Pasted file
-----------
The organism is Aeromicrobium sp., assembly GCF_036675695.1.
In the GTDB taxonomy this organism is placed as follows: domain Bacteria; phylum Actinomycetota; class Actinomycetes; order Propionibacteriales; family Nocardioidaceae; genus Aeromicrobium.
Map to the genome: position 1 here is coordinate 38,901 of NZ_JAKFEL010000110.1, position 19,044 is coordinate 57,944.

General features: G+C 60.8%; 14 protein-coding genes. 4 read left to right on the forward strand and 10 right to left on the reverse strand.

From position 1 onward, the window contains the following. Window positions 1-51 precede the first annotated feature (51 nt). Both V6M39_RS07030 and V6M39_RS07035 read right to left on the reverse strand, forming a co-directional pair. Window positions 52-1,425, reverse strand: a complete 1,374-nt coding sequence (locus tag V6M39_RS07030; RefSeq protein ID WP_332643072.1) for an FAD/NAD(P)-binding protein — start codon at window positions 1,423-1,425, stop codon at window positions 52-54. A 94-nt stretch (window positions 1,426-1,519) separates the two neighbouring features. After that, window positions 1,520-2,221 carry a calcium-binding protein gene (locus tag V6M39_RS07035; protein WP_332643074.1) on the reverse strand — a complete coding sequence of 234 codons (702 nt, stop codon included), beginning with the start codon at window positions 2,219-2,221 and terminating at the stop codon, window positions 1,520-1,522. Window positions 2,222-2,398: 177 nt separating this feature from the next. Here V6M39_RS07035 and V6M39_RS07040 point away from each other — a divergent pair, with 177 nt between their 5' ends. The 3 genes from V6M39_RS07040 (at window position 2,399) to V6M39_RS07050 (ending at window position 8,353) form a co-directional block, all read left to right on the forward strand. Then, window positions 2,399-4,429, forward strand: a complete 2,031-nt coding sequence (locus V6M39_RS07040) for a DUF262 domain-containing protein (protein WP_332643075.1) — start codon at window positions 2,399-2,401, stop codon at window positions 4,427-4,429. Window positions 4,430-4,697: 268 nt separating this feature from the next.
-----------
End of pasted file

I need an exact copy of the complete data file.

The organism is Aeromicrobium sp., assembly GCF_036675695.1.
In the GTDB taxonomy this organism is placed as follows: domain Bacteria; phylum Actinomycetota; class Actinomycetes; order Propionibacteriales; family Nocardioidaceae; genus Aeromicrobium.
Map to the genome: position 1 here is coordinate 38,901 of NZ_JAKFEL010000110.1, position 19,044 is coordinate 57,944.

General features: G+C 60.8%; 14 protein-coding genes. 4 read left to right on the forward strand and 10 right to left on the reverse strand.

From position 1 onward, the window contains the following. Window positions 1-51 precede the first annotated feature (51 nt). Both V6M39_RS07030 and V6M39_RS07035 read right to left on the reverse strand, forming a co-directional pair. Window positions 52-1,425, reverse strand: a complete 1,374-nt coding sequence (locus tag V6M39_RS07030; RefSeq protein ID WP_332643072.1) for an FAD/NAD(P)-binding protein — start codon at window positions 1,423-1,425, stop codon at window positions 52-54. A 94-nt stretch (window positions 1,426-1,519) separates the two neighbouring features. After that, window positions 1,520-2,221 carry a calcium-binding protein gene (locus tag V6M39_RS07035; protein WP_332643074.1) on the reverse strand — a complete coding sequence of 234 codons (702 nt, stop codon included), beginning with the start codon at window positions 2,219-2,221 and terminating at the stop codon, window positions 1,520-1,522. Window positions 2,222-2,398: 177 nt separating this feature from the next. Here V6M39_RS07035 and V6M39_RS07040 point away from each other — a divergent pair, with 177 nt between their 5' ends. The 3 genes from V6M39_RS07040 (at window position 2,399) to V6M39_RS07050 (ending at window position 8,353) form a co-directional block, all read left to right on the forward strand. Then, window positions 2,399-4,429, forward strand: a complete 2,031-nt coding sequence (locus V6M39_RS07040) for a DUF262 domain-containing protein (protein WP_332643075.1) — start codon at window positions 2,399-2,401, stop codon at window positions 4,427-4,429. Window positions 4,430-4,697: 268 nt separating this feature from the next.